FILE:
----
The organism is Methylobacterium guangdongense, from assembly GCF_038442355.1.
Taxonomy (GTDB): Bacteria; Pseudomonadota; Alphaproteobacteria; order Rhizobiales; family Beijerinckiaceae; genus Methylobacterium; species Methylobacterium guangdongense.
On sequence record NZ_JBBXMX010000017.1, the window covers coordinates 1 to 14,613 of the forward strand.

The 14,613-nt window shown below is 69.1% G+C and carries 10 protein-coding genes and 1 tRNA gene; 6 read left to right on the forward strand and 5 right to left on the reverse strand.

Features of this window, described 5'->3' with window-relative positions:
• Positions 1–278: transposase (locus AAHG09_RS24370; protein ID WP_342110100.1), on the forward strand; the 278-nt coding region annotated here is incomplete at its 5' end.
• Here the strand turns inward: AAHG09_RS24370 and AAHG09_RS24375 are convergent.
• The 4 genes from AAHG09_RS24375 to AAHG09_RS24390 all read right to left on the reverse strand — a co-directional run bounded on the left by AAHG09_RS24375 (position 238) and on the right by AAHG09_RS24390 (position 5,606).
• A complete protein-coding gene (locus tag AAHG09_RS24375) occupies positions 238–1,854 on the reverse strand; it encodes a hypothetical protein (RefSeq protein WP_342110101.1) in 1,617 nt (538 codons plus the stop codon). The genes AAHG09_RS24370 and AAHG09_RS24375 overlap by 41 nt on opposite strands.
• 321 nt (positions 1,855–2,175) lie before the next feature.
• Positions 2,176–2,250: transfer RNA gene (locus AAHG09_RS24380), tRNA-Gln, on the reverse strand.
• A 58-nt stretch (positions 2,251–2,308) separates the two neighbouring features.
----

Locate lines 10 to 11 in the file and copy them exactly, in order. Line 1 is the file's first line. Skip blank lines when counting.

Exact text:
• 321 nt (positions 1,855–2,175) lie before the next feature.
• Positions 2,176–2,250: transfer RNA gene (locus AAHG09_RS24380), tRNA-Gln, on the reverse strand.